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limb-girdle muscular dystrophies

Wednesday 15 October 2003


- limb-girdle muscular dystrophy 1A (LGMD1A) (MIM.159000)


Limb girdle muscular dystrophies are caused by mutations in several genes that encode for proteins with divergent functions.

The most common LGMD forms result from sarcolemmal adhesion complex defects (sarcoglycans), but also other sarcolemmal molecules (caveolin-3 and dysferlin), nuclear membrane (lamin A/C) components and other types of molecules underlie LGMD.

Three sarcomeric proteins have been to shown to be directly involved in this form of muscular dystrophy.

Mutations in myotilin cause dominant LGMD (1A), whereas mutations in telethonin and titin result in recessive LGMD (2G and 2J, respectively). A fourth molecule, the protease calpain-3, may also be linked to sarcomeric abnormalities, as many of its substrates are cytoskeletal proteins.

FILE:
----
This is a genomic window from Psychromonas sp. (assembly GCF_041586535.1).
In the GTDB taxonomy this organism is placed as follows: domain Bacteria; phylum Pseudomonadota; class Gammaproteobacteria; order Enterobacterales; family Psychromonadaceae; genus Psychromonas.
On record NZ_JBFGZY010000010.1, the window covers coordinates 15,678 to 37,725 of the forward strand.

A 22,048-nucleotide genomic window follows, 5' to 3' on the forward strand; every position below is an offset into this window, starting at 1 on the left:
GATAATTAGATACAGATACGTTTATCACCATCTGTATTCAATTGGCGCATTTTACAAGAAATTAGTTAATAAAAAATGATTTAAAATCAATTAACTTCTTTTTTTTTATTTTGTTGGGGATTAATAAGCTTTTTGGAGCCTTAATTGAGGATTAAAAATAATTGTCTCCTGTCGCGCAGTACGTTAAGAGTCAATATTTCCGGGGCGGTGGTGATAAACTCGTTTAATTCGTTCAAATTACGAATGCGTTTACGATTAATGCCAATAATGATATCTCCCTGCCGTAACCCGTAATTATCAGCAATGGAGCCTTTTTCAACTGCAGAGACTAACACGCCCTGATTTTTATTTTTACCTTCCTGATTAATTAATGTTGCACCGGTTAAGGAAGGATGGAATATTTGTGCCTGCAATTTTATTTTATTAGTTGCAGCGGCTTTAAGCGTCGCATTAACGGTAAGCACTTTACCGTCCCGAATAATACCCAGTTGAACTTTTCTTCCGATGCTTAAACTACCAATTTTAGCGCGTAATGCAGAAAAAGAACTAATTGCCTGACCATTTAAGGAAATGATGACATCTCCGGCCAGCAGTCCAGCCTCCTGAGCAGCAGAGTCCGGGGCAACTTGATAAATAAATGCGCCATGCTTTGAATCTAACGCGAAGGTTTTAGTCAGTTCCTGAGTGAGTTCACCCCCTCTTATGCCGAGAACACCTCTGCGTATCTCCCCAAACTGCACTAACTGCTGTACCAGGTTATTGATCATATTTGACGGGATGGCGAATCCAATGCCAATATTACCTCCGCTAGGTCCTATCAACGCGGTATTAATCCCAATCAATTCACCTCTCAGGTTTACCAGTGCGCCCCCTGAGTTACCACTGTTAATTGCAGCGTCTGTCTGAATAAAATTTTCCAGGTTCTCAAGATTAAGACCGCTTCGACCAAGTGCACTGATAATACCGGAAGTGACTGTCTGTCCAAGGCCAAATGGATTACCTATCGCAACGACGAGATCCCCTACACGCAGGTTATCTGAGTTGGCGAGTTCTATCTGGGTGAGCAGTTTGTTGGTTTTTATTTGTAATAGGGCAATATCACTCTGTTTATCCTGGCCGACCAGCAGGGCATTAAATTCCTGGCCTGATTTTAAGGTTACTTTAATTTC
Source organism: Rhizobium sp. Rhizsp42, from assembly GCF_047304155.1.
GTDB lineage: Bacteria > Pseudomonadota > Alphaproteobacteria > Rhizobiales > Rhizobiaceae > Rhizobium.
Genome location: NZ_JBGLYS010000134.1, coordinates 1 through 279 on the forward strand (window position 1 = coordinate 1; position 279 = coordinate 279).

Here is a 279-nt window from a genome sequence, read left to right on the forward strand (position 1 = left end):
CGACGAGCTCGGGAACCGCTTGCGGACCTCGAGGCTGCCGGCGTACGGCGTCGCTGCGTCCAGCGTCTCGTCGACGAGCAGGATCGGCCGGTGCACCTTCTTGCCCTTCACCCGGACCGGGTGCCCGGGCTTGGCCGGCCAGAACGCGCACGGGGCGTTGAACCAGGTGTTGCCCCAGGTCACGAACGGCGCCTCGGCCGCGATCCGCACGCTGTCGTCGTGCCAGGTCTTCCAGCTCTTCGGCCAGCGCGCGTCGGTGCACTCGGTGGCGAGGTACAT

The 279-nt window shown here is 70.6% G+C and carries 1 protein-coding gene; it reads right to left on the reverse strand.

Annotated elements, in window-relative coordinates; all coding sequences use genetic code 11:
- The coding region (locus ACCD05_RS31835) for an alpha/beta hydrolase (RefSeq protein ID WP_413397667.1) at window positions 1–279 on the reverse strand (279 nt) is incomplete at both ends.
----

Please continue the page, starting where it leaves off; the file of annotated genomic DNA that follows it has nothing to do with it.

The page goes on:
Sarcomeric protein mutations may also result in other clinical phenotypes, such as nemaline myopathies.

For titin, two different disease forms exist; homozygous mutations cause LGMD, whereas heterozygous mutations of titin gene result in distal myopathy.

Mutations in the known disease-associated sarcomeric proteins are a rare cause of LGMD and their pathogenetic mechanisms remain to be elucidated.


- Bushby KM. The limb-girdle muscular dystrophies-multiple genes, multiple mechanisms. Hum Mol Genet. 1999;8(10):1875-82. PMID: 10469840